How the overcriminalization of everything is endangering ordinary people Photo by Michal Fludra/NurPhoto via Getty Images

A video surfaced Monday night of a police officer in Perris, California, tackling a 52-year-old woman, grabbing her arms and pulling her hair — all for the “crime” of selling flowers without a permit.

As the local news station KLTA, which covered the video, reports, Juanita Mendez-Medrano was peacefully selling flower bouquets and Hawaiian-style leis to families celebrating at a nearby high school graduation when the cops got involved. She was ticketed along with some other vendors for selling without a city permit, and when she declined to provide her name for the ticket, one officer escalated the situation into a violent arrest.

Though it thankfully didn’t end in the same manner, this incident reminds me a lot of the death of Eric Garner, who was killed by Staten Island cops for the equally innocuous “crime” of selling untaxed cigarettes. Both victims were assaulted for peacefully making a living without giving the state a cut of their realistically small profits.

There’s no question systemic racial bias plays some role in these situations, but bad law does, too. As I wrote about Garner, institutional racism exists in our criminal justice system, but without the institutional part, that racism would be much less powerful. When everything is illegal, police have every excuse to stop, harass, and even kill minorities (though that is not to say, as this week’s tragic news out of Minneapolis shows all too well, that white people are immune to police violence either).

RELATED: Justine Damond’s death at the hands of the Minneapolis police raises so many questions

Yale law professor Stephen L. Carter expressed this dynamic well while commenting on Garner’s death for Bloomberg in 2014. “I often tell my students that there will never be a perfect technology of law enforcement, and therefore it is unavoidable that there will be situations where police err on the side of too much violence rather than too little,” he wrote. “Better training won’t lead to perfection. But fewer laws would mean fewer opportunities for official violence to get out of hand.”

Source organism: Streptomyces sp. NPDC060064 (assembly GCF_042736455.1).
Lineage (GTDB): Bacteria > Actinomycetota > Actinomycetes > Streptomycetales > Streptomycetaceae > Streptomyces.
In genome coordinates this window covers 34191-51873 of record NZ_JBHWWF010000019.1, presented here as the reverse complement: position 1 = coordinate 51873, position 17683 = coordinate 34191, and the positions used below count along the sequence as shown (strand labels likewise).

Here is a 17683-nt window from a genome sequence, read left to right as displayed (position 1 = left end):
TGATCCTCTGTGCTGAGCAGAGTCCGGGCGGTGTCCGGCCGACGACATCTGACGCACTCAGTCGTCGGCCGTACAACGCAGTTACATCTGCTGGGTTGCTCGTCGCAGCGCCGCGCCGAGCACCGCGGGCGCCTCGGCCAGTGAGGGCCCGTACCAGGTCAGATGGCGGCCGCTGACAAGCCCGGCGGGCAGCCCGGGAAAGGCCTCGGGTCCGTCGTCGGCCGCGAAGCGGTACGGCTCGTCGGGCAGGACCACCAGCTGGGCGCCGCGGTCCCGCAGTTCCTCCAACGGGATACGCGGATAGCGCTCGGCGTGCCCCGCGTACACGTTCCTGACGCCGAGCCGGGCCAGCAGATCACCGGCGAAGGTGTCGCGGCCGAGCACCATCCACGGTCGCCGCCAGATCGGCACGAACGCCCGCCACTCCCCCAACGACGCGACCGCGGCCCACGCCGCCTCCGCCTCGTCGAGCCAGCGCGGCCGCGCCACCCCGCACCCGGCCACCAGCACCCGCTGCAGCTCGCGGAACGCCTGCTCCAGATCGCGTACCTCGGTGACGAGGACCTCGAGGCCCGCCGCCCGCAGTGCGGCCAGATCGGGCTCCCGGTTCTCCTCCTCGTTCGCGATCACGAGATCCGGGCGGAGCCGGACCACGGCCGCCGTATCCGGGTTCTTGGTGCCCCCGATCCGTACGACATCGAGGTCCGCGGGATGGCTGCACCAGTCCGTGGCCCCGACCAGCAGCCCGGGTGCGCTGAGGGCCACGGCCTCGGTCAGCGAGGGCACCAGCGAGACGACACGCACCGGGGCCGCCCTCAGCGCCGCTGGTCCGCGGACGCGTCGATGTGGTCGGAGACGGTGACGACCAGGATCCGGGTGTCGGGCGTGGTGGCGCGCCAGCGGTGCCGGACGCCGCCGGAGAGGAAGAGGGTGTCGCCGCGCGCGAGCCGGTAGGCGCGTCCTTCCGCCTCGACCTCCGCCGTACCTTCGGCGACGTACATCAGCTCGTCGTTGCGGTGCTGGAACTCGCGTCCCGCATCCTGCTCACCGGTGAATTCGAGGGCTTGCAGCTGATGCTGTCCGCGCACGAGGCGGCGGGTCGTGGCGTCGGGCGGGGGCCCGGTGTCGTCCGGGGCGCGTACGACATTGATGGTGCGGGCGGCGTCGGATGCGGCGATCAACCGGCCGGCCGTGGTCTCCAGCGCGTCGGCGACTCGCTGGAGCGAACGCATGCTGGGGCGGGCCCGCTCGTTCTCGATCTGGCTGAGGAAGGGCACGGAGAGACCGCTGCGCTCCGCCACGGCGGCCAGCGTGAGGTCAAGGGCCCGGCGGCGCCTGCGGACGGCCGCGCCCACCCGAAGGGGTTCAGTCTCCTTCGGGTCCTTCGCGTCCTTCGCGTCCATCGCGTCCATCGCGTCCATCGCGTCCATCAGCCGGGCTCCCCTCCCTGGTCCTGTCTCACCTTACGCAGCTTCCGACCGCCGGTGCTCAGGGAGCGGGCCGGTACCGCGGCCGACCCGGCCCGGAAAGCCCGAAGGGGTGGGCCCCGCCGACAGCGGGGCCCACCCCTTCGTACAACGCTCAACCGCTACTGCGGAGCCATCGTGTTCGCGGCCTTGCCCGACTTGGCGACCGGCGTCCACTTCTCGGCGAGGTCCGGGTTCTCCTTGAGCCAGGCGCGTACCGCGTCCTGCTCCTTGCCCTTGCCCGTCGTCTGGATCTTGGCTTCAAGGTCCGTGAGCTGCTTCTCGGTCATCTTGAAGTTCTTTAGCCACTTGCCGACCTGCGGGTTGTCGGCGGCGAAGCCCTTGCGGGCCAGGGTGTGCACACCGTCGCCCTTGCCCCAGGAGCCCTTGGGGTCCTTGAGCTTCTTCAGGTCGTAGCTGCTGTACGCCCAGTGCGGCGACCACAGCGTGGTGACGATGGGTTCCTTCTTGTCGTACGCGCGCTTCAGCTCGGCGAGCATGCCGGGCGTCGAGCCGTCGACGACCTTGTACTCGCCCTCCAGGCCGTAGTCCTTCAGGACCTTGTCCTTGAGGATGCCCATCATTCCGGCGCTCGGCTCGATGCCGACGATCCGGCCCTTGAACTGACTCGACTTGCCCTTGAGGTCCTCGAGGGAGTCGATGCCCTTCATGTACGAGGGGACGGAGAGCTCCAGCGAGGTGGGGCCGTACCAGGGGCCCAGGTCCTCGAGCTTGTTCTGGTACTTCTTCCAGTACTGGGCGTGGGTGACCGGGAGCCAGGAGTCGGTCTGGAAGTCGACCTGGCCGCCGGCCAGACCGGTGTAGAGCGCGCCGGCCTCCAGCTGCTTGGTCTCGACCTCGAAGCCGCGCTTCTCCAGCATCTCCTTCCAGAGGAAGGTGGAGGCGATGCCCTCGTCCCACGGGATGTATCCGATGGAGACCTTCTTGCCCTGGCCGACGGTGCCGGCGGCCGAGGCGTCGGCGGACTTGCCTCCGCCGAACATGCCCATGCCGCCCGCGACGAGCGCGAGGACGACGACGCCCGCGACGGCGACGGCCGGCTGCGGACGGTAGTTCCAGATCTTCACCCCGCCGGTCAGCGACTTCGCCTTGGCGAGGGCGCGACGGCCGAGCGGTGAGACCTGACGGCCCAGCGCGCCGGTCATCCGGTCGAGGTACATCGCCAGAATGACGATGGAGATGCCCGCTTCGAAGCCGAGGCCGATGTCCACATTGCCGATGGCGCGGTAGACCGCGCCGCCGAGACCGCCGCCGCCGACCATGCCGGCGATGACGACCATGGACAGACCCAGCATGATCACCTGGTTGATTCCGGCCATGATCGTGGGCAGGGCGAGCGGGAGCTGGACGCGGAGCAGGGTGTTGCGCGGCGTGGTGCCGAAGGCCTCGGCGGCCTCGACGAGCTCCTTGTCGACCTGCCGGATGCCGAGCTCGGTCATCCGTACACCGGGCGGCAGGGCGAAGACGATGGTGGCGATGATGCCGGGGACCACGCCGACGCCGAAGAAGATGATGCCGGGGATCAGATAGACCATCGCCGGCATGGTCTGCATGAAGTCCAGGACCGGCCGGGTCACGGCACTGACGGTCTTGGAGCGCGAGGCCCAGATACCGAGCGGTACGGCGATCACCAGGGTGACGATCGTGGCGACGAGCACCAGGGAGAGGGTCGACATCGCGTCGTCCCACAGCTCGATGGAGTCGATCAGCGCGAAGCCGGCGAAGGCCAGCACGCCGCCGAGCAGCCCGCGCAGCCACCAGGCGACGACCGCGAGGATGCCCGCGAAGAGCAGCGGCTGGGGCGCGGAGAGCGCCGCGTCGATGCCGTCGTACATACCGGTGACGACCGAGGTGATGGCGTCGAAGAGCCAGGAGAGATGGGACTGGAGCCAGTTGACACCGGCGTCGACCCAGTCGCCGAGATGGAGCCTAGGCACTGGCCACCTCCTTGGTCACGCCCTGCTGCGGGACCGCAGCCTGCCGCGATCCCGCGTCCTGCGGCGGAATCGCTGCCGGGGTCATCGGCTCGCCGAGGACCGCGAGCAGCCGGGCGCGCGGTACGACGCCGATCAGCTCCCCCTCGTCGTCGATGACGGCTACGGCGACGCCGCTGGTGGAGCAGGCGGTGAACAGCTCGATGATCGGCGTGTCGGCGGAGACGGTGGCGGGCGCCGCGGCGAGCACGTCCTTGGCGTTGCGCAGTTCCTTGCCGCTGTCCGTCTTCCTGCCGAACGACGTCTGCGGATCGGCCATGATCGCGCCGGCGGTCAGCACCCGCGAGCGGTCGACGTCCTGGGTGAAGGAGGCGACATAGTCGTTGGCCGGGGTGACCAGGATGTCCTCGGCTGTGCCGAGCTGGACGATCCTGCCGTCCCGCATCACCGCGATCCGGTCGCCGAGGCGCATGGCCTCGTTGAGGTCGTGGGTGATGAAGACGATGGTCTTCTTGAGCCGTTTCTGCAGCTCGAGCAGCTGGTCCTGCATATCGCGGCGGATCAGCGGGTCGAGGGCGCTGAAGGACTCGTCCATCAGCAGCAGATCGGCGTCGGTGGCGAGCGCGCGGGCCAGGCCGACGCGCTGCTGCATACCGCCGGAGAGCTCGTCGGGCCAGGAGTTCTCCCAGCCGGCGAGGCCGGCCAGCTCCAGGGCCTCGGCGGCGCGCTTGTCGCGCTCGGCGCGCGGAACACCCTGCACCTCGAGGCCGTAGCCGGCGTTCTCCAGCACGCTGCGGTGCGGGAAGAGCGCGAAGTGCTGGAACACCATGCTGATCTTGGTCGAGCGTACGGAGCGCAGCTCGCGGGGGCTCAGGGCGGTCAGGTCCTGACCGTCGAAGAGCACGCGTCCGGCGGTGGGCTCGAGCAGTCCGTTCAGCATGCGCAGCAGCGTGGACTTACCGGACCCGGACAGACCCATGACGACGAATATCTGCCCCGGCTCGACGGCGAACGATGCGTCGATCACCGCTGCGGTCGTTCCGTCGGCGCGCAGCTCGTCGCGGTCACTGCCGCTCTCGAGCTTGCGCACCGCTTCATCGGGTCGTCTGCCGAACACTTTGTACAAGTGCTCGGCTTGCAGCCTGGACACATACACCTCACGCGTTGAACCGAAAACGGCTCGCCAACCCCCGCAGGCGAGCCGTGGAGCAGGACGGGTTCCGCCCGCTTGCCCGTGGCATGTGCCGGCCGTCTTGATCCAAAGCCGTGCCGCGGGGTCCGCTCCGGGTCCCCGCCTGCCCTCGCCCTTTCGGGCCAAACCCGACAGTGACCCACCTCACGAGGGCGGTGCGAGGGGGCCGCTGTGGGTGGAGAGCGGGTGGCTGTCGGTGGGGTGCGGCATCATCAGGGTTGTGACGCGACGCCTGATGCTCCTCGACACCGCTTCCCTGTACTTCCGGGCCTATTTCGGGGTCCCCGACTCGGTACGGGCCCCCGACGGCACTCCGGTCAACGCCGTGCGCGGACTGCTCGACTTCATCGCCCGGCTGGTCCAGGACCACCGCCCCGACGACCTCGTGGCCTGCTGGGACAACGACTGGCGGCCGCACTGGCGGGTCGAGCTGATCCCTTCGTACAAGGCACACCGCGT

Carter said he always tells his first-year law students they shouldn’t support any legislation if they can’t support killing someone to enforce it. This sounds overly dramatic at first—a professor’s attempt at shock value—but Carter’s argument is sound. His advice is met with skepticism, he said, “until I remind them that the police go armed to enforce the will of the state, and if you resist, they might kill you.”

While most members of the public tend to say “police” or “cops,” I’ve noticed over several years of covering criminal justice issues that police often refer to themselves as “law enforcement officers,” often in the abbreviated form “LEO.” That may seem like a matter of mere semantics, but I think the nomenclature is important.

When we say “police,” we envision officers policing our community, a verb that usually conjures pictures of them keeping the peace or protecting us from criminal violence. “Law enforcement officer,” by contrast, helps us remember that the cops’ job is to enforce the law, including all the outdated, unnecessary, onerous, inhumane and just plain stupid statutes we have on the books.

There are a lot of those. By one legal expert’s estimate, as many as seven in 10 Americans have done something that could land them in prison. Of course, most of us haven’t knowingly committed a crime. The problem is it’s impossible to keep track of the tens of thousands of federal, state, and local laws and regulations whose violations can be punished as a criminal offense.

RELATED: Oregon might be the first state to get rid of the whole drug war

As long as we continue to have these laws, police will continue to enforce them against us. And as long as cops continue to be put on the streets with inadequate de-escalation training, that enforcement will continue to include grossly disproportionate violence.

Obviously that violence won’t always culminate in death. Carter’s warning to his students envisions a worst-case scenario, and nobody died in this incident in Perris. But Eric Garner was choked to death for breaking a petty tax law, and if Juanita Mendez-Medrano had Garner’s physical complications (asthma and a weak heart), she might have ended up dead, too.

In video of the video of her brutal encounter, Mendez-Medrano gets at the heart of the problem. “Why go after people trying to make a decent living?” she asks. “Why not go after gang-bangers?” The answer is that too much of what we’d call “making a decent living” is what our government calls “crime.”

Author placeholder image About the author:

Rare Studio

Stories You Might Like